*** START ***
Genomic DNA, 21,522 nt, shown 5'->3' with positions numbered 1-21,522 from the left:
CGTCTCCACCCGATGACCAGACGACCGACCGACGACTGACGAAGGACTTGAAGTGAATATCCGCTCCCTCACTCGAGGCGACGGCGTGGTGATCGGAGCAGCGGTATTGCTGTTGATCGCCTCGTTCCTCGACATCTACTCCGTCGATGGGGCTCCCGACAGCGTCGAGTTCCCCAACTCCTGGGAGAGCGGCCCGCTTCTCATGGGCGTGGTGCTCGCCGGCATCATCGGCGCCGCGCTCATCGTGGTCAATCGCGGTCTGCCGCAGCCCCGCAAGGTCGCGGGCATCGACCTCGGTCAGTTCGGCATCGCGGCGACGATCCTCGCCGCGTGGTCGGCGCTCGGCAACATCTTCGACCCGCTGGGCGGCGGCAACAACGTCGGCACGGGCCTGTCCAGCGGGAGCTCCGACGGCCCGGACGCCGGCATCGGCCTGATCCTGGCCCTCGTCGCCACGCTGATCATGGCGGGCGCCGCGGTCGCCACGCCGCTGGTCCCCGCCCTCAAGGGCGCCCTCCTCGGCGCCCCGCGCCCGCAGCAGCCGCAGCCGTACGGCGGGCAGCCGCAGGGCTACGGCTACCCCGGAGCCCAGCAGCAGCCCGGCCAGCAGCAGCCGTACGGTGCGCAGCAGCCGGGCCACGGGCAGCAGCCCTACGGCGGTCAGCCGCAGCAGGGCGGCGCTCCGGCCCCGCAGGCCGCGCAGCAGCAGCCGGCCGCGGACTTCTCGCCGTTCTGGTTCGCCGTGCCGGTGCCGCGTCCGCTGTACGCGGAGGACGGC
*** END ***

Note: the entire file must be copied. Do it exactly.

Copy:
Genomic DNA, 21,522 nt, shown 5'->3' with positions numbered 1-21,522 from the left:
CGTCTCCACCCGATGACCAGACGACCGACCGACGACTGACGAAGGACTTGAAGTGAATATCCGCTCCCTCACTCGAGGCGACGGCGTGGTGATCGGAGCAGCGGTATTGCTGTTGATCGCCTCGTTCCTCGACATCTACTCCGTCGATGGGGCTCCCGACAGCGTCGAGTTCCCCAACTCCTGGGAGAGCGGCCCGCTTCTCATGGGCGTGGTGCTCGCCGGCATCATCGGCGCCGCGCTCATCGTGGTCAATCGCGGTCTGCCGCAGCCCCGCAAGGTCGCGGGCATCGACCTCGGTCAGTTCGGCATCGCGGCGACGATCCTCGCCGCGTGGTCGGCGCTCGGCAACATCTTCGACCCGCTGGGCGGCGGCAACAACGTCGGCACGGGCCTGTCCAGCGGGAGCTCCGACGGCCCGGACGCCGGCATCGGCCTGATCCTGGCCCTCGTCGCCACGCTGATCATGGCGGGCGCCGCGGTCGCCACGCCGCTGGTCCCCGCCCTCAAGGGCGCCCTCCTCGGCGCCCCGCGCCCGCAGCAGCCGCAGCCGTACGGCGGGCAGCCGCAGGGCTACGGCTACCCCGGAGCCCAGCAGCAGCCCGGCCAGCAGCAGCCGTACGGTGCGCAGCAGCCGGGCCACGGGCAGCAGCCCTACGGCGGTCAGCCGCAGCAGGGCGGCGCTCCGGCCCCGCAGGCCGCGCAGCAGCAGCCGGCCGCGGACTTCTCGCCGTTCTGGTTCGCCGTGCCGGTGCCGCGTCCGCTGTACGCGGAGGACGGC